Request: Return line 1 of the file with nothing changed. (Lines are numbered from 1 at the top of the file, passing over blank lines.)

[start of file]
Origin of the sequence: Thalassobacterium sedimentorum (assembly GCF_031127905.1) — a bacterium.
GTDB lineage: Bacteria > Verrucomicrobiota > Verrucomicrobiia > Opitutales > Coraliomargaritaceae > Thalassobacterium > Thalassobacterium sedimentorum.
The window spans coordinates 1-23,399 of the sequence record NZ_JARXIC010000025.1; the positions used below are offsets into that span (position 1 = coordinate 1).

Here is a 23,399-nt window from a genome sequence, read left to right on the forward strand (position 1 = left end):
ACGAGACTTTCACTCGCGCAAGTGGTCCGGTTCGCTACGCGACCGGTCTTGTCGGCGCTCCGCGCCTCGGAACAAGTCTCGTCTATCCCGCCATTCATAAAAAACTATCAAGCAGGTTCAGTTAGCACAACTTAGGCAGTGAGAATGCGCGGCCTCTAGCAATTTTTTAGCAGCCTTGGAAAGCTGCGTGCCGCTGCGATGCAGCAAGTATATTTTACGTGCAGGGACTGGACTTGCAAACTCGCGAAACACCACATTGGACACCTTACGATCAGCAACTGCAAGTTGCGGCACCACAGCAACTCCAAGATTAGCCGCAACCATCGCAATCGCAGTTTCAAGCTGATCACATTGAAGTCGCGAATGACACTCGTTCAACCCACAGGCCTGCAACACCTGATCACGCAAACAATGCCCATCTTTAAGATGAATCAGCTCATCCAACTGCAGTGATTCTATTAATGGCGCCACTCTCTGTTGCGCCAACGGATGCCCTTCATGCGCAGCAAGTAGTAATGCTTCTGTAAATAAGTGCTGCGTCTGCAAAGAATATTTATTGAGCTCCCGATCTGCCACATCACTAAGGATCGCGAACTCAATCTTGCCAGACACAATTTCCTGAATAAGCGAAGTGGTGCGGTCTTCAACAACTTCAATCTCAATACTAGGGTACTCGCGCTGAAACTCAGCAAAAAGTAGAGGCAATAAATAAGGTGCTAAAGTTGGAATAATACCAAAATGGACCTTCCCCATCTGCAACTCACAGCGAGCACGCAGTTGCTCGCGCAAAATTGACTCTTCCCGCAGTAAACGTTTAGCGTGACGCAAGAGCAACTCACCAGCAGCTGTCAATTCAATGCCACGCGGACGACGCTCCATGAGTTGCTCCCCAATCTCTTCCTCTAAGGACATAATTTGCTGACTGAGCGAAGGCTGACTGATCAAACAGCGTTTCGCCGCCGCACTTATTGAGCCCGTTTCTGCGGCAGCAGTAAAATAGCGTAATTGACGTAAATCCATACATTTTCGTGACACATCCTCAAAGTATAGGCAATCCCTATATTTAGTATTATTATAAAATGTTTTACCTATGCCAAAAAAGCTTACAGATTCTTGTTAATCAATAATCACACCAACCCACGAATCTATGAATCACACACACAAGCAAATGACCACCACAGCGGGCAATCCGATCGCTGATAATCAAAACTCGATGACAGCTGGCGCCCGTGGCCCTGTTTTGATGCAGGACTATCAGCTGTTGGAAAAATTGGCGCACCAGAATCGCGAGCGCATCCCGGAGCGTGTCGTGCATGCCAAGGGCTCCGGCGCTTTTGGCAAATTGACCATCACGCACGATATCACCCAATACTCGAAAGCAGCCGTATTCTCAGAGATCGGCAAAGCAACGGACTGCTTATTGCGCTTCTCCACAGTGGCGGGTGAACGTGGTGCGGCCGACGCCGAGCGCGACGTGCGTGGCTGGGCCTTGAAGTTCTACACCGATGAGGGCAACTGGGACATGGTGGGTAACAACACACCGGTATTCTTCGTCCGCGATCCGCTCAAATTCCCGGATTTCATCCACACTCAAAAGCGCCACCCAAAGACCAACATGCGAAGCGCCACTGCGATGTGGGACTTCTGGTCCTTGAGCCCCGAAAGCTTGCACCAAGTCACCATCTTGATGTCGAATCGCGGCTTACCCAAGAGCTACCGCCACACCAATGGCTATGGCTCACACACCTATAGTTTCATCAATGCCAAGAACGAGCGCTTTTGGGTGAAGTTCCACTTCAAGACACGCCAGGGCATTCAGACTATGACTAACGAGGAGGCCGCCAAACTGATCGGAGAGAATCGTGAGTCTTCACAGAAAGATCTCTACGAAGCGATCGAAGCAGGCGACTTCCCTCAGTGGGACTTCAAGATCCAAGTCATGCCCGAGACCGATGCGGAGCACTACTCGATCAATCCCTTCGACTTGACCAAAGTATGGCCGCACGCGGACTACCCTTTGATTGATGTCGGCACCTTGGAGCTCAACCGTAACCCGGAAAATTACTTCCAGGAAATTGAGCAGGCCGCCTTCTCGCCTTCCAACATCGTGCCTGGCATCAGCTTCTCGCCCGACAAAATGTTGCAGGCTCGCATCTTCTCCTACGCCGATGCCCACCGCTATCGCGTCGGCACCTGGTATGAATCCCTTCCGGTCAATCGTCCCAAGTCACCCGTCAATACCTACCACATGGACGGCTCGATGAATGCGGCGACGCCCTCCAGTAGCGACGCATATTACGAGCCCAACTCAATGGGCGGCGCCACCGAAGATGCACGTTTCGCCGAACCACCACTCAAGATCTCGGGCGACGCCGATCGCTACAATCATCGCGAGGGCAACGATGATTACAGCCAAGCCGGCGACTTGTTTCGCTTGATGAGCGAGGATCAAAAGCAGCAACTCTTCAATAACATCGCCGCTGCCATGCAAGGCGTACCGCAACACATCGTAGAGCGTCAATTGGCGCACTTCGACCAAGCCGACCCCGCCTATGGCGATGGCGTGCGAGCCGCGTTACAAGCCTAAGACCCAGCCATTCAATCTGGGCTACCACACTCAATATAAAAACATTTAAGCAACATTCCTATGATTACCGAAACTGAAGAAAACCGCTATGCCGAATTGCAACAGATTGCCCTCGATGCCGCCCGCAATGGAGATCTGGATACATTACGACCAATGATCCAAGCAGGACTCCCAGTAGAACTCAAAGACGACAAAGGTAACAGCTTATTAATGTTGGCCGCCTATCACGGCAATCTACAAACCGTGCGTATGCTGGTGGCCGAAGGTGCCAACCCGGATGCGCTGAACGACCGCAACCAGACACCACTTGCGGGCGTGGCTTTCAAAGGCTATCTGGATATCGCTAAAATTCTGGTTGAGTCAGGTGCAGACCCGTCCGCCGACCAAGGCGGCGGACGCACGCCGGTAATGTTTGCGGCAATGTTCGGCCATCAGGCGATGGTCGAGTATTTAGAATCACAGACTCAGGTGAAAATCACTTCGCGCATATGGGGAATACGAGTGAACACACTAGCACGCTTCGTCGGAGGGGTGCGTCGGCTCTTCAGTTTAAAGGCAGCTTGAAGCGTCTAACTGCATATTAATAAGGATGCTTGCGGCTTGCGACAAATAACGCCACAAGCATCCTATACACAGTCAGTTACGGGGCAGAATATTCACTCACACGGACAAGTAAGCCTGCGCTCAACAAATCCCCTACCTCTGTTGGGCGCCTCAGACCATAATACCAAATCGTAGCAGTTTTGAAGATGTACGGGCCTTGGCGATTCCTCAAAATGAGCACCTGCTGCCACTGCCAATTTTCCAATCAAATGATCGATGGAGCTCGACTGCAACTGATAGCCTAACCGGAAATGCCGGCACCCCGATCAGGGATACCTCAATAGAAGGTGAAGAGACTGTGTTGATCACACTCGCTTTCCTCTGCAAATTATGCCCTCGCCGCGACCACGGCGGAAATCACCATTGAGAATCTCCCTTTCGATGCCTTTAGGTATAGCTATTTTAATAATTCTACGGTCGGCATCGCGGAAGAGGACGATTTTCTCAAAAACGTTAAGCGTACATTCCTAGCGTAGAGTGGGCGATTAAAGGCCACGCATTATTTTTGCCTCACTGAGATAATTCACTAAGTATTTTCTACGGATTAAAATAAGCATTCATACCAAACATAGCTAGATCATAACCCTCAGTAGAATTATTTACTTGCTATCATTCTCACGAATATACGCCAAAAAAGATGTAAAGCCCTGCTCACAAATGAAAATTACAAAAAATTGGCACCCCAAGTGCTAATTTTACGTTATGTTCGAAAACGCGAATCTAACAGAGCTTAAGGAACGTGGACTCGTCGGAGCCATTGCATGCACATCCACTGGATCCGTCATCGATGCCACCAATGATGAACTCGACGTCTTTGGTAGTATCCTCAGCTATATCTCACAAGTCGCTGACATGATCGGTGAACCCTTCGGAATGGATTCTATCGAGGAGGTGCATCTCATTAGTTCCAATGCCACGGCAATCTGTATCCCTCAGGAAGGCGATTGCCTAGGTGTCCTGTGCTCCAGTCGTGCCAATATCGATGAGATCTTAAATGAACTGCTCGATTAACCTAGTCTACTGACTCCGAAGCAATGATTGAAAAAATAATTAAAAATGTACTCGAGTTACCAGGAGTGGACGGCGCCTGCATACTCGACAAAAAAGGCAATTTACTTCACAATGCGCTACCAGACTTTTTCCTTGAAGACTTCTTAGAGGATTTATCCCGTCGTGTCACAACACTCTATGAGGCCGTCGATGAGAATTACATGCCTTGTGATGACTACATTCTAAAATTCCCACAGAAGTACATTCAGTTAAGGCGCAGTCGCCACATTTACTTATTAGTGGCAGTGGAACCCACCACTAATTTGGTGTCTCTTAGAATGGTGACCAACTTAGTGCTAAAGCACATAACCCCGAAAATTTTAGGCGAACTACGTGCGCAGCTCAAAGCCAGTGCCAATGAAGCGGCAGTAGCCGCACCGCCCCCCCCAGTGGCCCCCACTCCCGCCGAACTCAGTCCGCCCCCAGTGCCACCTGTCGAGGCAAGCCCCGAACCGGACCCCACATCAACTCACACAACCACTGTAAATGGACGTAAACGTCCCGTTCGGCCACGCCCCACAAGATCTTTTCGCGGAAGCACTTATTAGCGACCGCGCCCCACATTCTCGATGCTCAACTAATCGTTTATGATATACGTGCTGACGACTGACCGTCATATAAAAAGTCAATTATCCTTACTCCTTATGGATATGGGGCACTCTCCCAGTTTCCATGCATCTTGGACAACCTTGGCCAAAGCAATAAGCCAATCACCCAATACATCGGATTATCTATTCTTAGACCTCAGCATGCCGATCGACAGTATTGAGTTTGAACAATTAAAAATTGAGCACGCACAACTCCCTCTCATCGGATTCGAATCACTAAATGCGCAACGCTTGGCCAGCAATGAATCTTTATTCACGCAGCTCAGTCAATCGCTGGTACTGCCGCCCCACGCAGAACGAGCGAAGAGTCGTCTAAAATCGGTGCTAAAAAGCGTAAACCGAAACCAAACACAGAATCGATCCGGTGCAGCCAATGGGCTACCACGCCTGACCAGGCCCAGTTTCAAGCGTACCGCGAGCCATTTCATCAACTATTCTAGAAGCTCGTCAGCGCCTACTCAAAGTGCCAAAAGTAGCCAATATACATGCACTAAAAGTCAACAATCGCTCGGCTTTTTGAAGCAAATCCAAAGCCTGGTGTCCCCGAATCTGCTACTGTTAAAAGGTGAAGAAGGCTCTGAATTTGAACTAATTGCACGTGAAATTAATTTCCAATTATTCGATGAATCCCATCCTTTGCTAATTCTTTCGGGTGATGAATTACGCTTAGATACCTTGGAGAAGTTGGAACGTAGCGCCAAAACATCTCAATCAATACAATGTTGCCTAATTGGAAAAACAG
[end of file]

Origin of the sequence: Thalassobacterium sedimentorum (assembly GCF_031127905.1) — a bacterium.